South 52nd Street and Pine Street
Emcee: DJ C (WPEB 88.1 FM)

 

Lisa Barkley: ‘More colors, more vitamins’

I’m proud to release the second video of the Them That Do film series featuring Lisa Barkley.

I will screen the film Saturday night, August 9th (after sunset – 7:30) at the 3rd Annual Neighborhood Foods Block Party on the 500 block of North 54th Street in the Memorial Garden. Lisa Barkley will be there to sign autographs!

I recommend that you come enjoy the afternoon party hosted by Neighborhood Foods. Platters are just $3 featuring Jamaican, Soul Food, and Veggie cuisine.  In addition to food, there will be kids’ games, face painting, hula hooping, a giveaway table, and much more all accompanied by the smooth reggae tunes of Moses Livingston and the Raggamuffins featuring Charlie Marley.  ALL ARE WELCOME at this FREE EVENT.

 

Audience and Actor

Making do with Them That Do

Making do with Them That Do

A folded table for a screen. Stones for a tripod. Extension cords for power. Our first street screening of Them That Do had a guerrilla feel to it. I am not sure what kind of impact these screenings will have, but it feels like a good place to start.

Sharon Joy Shoatz-Mayazi, the block captain of the 200 block S. 58th St., invited me to show my videos as part of a National Night Out event in her neighborhood. I knew that the evening would roll along organically, not on any schedule. So I was not surprised that after the sun had set behind the row homes on the west side of 60th Street, Shoatz-Mayazi was still trying to solve the problem of how we would power the projector and stereo system in the playground next to Sayer High School. What did catch me by surprise, though, was that my films were the only activity on the agenda for the night, apart from three crafts and jewelry vendors who set up tables outside the playground fence. Teenage boys played basketball on the other side of the playground.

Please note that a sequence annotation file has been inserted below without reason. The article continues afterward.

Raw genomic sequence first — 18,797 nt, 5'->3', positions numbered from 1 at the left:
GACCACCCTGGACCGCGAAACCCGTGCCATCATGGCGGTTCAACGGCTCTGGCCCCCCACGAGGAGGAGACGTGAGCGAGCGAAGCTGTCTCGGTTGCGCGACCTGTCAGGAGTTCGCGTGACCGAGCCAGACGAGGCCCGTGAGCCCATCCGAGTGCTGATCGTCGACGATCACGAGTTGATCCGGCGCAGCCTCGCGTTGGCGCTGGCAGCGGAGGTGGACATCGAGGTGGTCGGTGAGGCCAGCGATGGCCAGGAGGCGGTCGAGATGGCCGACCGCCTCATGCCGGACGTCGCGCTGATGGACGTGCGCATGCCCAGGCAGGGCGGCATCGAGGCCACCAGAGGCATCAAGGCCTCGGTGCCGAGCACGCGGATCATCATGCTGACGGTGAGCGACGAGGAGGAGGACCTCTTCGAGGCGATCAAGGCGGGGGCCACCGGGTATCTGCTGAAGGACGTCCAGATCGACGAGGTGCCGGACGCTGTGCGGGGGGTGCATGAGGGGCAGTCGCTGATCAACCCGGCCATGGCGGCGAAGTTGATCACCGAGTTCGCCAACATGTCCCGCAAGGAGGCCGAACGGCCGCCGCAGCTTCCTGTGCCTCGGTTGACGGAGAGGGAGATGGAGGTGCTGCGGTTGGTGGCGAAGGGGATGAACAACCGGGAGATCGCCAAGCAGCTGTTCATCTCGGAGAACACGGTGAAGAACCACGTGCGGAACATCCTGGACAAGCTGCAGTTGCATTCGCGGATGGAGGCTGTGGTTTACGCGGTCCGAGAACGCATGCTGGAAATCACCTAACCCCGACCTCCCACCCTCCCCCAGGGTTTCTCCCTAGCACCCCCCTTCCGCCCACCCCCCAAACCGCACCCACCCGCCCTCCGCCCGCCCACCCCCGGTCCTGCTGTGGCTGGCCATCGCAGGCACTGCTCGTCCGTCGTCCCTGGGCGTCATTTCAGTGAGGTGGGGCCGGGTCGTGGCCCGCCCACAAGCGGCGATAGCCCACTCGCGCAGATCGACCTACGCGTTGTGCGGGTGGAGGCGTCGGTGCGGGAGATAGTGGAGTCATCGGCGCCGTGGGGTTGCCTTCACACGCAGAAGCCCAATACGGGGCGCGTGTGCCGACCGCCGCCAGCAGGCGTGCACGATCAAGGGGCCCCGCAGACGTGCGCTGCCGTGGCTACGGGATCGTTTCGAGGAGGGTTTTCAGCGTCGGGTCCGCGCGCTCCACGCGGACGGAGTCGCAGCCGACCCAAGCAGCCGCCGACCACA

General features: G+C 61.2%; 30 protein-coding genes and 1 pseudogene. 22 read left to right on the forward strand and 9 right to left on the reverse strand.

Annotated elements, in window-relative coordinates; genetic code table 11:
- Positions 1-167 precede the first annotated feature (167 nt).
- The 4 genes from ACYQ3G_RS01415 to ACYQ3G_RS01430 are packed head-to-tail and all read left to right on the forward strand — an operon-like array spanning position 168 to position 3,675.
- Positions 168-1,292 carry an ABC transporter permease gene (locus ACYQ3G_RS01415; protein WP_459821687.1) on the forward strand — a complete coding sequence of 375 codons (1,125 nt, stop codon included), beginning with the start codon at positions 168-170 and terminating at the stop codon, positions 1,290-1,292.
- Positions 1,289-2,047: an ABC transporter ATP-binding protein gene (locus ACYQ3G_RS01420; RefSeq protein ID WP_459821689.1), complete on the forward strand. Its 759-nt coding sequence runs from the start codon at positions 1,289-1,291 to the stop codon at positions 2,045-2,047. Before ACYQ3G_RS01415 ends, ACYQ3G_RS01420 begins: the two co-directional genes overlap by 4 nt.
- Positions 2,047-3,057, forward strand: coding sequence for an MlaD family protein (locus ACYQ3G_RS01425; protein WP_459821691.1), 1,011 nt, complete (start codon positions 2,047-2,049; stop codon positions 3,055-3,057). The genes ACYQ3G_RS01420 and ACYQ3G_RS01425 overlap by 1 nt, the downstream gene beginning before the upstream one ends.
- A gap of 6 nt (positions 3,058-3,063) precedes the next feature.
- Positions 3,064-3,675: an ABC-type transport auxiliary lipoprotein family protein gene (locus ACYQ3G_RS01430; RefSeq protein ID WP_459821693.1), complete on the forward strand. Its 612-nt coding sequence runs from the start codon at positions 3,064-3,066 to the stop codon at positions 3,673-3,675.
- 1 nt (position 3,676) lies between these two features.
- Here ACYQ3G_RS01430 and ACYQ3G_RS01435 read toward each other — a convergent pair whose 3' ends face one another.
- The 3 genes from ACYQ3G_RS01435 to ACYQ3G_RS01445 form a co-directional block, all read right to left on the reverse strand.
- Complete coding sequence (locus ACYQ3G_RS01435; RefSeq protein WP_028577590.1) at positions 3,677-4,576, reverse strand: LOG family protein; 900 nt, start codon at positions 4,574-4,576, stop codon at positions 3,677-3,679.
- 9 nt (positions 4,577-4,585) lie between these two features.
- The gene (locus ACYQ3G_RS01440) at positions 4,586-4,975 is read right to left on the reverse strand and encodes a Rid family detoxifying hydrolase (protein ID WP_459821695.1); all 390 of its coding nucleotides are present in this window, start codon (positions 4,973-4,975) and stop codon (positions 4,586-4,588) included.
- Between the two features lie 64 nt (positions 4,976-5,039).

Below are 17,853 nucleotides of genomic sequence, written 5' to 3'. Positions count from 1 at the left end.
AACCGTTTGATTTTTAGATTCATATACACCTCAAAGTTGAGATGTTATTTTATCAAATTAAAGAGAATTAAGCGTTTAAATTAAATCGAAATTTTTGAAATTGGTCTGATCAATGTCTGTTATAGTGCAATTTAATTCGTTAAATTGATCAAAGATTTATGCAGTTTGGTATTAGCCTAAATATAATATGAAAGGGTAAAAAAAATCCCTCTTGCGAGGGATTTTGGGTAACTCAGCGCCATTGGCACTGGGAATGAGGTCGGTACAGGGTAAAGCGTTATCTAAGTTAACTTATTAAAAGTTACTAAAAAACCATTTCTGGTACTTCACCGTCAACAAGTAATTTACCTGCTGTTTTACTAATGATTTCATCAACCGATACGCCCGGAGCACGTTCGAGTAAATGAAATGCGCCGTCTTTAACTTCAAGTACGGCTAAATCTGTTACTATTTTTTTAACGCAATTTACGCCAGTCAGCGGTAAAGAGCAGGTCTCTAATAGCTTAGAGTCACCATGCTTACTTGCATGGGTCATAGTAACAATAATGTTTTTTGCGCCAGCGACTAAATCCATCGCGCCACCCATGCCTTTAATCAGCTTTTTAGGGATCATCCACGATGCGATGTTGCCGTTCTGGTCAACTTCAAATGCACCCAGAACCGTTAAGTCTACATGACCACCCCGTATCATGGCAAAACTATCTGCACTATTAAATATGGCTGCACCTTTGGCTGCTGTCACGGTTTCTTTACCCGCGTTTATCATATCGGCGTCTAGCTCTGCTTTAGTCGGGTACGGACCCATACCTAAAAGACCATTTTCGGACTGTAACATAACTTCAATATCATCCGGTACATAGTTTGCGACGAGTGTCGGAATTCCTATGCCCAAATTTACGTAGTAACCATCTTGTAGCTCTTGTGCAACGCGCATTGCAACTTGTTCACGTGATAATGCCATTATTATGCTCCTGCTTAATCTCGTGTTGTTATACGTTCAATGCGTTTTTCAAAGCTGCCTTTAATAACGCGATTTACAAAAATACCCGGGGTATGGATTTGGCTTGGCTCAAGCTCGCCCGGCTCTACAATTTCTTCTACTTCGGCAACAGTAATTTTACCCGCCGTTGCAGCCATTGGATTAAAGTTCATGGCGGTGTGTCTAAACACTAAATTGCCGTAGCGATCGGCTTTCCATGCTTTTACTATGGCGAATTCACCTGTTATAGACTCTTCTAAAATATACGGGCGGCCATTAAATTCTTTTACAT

Shoatz-Mayazi and two friends were able to stretch three long extension cords from her home across S. 58th St and into the playgroud. Power! The promised projection screen never made it to the site. We made do. We flipped the plastic folding table intended to hold the projector and stood it on a bench. That provided a very nice, solid screen. The projector we set on top of a folding chair, propping a stone underneath to somewhat straighten the horizon line of the projection. We had four additional folding chairs and a stool for the audience. The remaining four or five spectators stood.

As the opening sequence rolled onto the tabletop screen, the event became a complicated space where everyone present — the block captain, the boys playing basketball, the crafts vendors, the two police officers who stopped by on foot patrol, the disinterested neighbors walking past the playground on all sides, the folks in the cars rolling over our extension cords, and I — were audience and actors. The 2 x 3 foot projected image was the least interesting thing in this landscape of effort and apathy.

Thanks to the University City Arts League for the projector!

 

 

Free Outdoor Screenings for Them That Do Videos

ThemThatDoTitleshotYou will have several chances to watch Them That Do films at outdoor screenings in Philadelphia.

Tomorrow night, August 5th, the residents of the 60th Ward, 19th Division will celebrate National Night Out with music, activities and films.

Tuesday, Aug 5th 6-9pm
Host: Block captain, Sharon Joy Shoatz-Mayazi
Location: 200 block of S. 58th St. between Spruce and Locust

Then next week, Scribe Video Center’s Street Movies! will show Them That Do films.

Wednesday, August 13  7:45pm
NORTH PHILLY
Host: Philadelphia Urban Creators
Location: N 11th Street (b/w W York and W Dauphin Streets)
Rain Location: Maken Studios – 3525 I Street
Opening Performance: PLP The Unity
Emcee: Jeaninne Kayembe

Thursday, August 14  7:45pm
WEST PHILLY
Host: Friends of Malcolm X Park
Location: Malcolm X Park
South 52nd Street and Pine Street
Emcee: DJ C (WPEB 88.1 FM)